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Creating Frankenstein: The Saudi Export of Wahhabism
Dr James M. Dorsey Adjunct Senior Fellow
Dr James M. Dorsey
Tension between Middle Eastern regional powers Saudi Arabia and Iran are likely to intensify sectarian strains in countries that are home to both Sunni and Shiite Muslim communities. At the heart of the battle between Saudi Arabia and Iran is a four decade-old existential battle for dominance in the Muslim world. It is a battle that started with the 1979 Islamic revolution in Iran. Concerned that the Iranian revolution would offer a form of Islamic governance involving a degree of popular sovereignty that would challenge Saudi Arabia’s absolute monarchy that cloaks itself in a puritan interpretation of Islam, the kingdom went on the warpath. In doing so, it turned Wahhabi proselytisation into the single largest dedicated public diplomacy campaign in World War Two history, spending up to $100 billion since 1979 on the funding of Muslim cultural institutions across the globe and forging close ties to non-Wahhabi Muslim leaders and intelligence agencies.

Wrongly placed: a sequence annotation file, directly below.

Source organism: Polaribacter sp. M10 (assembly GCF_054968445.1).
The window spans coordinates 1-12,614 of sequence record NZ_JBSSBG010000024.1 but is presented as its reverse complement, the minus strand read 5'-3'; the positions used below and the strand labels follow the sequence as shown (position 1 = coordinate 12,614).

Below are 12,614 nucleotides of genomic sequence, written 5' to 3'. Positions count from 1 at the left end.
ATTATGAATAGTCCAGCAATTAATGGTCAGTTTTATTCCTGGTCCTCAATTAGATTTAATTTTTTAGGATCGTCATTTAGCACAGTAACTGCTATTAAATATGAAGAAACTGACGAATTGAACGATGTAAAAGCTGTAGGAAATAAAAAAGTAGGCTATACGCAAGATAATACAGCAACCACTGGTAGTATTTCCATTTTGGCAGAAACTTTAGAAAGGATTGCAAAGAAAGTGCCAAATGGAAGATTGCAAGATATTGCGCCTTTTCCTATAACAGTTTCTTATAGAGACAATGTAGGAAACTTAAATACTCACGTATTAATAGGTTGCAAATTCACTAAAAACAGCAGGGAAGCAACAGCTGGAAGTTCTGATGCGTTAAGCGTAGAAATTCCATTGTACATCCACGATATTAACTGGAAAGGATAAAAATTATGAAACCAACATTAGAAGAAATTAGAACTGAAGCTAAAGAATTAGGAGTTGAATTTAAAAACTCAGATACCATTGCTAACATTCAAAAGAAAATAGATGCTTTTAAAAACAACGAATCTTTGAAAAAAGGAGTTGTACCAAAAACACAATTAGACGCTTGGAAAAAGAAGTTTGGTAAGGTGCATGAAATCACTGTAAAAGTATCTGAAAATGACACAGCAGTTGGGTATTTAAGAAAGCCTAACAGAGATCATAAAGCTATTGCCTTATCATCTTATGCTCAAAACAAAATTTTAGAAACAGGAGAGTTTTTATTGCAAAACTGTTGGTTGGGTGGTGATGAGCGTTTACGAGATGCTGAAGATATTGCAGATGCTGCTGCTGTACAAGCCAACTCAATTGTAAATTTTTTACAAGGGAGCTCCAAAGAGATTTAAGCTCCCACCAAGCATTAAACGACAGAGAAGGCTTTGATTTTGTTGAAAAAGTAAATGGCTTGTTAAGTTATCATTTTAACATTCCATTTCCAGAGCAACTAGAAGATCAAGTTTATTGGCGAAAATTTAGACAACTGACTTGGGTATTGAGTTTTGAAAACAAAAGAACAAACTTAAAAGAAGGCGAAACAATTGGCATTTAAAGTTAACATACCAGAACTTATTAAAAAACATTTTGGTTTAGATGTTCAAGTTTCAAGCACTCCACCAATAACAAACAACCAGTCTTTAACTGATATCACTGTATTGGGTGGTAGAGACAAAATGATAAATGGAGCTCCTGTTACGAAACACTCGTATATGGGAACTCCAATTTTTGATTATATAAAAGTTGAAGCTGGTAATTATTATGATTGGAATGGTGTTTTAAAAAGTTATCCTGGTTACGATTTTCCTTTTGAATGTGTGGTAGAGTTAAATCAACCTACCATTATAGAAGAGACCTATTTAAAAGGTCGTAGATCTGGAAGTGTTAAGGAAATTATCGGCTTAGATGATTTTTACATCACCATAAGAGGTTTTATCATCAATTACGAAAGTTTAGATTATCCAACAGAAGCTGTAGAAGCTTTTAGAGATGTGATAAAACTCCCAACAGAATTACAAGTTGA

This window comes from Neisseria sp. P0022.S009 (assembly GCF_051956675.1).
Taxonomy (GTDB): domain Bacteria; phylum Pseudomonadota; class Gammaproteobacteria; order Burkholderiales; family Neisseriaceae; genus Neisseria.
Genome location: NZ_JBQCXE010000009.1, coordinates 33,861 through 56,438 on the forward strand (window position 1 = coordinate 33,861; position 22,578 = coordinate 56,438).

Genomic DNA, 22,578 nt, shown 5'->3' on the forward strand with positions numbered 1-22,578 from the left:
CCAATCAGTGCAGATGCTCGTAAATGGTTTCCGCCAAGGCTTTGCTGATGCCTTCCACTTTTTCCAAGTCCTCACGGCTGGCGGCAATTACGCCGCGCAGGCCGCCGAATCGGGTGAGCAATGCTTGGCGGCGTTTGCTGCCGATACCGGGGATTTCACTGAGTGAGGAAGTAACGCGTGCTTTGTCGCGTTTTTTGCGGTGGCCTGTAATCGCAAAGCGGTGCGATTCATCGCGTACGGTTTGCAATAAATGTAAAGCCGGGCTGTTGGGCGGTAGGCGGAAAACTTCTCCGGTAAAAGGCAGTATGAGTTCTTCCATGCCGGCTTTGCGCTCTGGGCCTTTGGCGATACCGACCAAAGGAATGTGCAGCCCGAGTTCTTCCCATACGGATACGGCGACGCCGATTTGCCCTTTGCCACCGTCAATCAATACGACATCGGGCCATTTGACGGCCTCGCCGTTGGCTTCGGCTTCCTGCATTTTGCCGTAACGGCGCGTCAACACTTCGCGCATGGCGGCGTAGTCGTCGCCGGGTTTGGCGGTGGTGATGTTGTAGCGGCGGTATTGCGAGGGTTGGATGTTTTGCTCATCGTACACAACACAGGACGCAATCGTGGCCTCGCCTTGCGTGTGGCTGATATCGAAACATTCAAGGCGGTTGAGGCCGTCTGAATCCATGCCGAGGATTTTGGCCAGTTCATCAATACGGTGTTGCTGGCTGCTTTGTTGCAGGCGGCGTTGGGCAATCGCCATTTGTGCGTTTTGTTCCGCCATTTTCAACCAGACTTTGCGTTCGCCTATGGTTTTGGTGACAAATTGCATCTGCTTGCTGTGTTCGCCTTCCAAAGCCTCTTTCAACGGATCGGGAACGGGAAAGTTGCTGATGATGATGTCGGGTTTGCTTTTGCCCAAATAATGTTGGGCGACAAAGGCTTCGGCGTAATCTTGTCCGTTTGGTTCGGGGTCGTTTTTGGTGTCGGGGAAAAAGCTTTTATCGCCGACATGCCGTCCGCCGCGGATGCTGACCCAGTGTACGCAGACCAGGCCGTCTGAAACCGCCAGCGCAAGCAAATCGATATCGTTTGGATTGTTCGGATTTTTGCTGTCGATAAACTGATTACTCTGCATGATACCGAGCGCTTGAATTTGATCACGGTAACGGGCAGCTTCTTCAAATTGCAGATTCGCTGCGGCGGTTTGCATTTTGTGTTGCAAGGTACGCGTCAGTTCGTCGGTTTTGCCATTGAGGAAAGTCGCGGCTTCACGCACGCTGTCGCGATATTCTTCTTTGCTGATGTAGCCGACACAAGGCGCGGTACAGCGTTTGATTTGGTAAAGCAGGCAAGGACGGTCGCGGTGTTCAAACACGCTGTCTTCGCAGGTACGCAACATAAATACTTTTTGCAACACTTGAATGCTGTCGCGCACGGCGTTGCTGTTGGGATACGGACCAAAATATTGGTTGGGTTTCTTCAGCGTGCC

|Theme:||Conflict and Stability / Country and Region Studies / General / International Political Economy / Terrorism Studies|
|Region:||Central Asia / Europe / South Asia|